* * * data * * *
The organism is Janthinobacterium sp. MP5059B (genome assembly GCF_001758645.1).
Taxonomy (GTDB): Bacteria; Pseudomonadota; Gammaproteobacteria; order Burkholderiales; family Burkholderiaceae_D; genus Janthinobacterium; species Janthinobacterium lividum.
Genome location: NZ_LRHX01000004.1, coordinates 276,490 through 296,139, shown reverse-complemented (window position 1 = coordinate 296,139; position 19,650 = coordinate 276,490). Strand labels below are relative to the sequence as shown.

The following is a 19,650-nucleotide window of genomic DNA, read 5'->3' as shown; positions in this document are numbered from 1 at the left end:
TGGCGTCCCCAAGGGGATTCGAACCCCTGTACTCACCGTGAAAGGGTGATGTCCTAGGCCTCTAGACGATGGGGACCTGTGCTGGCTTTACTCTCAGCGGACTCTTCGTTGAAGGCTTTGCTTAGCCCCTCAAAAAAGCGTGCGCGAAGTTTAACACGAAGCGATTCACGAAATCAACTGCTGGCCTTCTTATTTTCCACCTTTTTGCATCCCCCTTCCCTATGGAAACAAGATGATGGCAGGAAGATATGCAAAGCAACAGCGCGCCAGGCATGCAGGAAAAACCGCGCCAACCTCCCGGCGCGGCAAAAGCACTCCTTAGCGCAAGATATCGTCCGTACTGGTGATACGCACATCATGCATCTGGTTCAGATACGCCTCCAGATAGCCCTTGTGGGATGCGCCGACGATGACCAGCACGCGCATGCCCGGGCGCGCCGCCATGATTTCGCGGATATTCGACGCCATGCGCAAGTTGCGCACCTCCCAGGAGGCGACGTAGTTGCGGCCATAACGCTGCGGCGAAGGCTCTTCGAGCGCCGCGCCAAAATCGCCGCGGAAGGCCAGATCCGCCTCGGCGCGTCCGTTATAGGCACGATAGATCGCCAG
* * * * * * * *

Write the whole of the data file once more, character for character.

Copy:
The organism is Janthinobacterium sp. MP5059B (genome assembly GCF_001758645.1).
Taxonomy (GTDB): Bacteria; Pseudomonadota; Gammaproteobacteria; order Burkholderiales; family Burkholderiaceae_D; genus Janthinobacterium; species Janthinobacterium lividum.
Genome location: NZ_LRHX01000004.1, coordinates 276,490 through 296,139, shown reverse-complemented (window position 1 = coordinate 296,139; position 19,650 = coordinate 276,490). Strand labels below are relative to the sequence as shown.

The following is a 19,650-nucleotide window of genomic DNA, read 5'->3' as shown; positions in this document are numbered from 1 at the left end:
TGGCGTCCCCAAGGGGATTCGAACCCCTGTACTCACCGTGAAAGGGTGATGTCCTAGGCCTCTAGACGATGGGGACCTGTGCTGGCTTTACTCTCAGCGGACTCTTCGTTGAAGGCTTTGCTTAGCCCCTCAAAAAAGCGTGCGCGAAGTTTAACACGAAGCGATTCACGAAATCAACTGCTGGCCTTCTTATTTTCCACCTTTTTGCATCCCCCTTCCCTATGGAAACAAGATGATGGCAGGAAGATATGCAAAGCAACAGCGCGCCAGGCATGCAGGAAAAACCGCGCCAACCTCCCGGCGCGGCAAAAGCACTCCTTAGCGCAAGATATCGTCCGTACTGGTGATACGCACATCATGCATCTGGTTCAGATACGCCTCCAGATAGCCCTTGTGGGATGCGCCGACGATGACCAGCACGCGCATGCCCGGGCGCGCCGCCATGATTTCGCGGATATTCGACGCCATGCGCAAGTTGCGCACCTCCCAGGAGGCGACGTAGTTGCGGCCATAACGCTGCGGCGAAGGCTCTTCGAGCGCCGCGCCAAAATCGCCGCGGAAGGCCAGATCCGCCTCGGCGCGTCCGTTATAGGCACGATAGATCGCCAG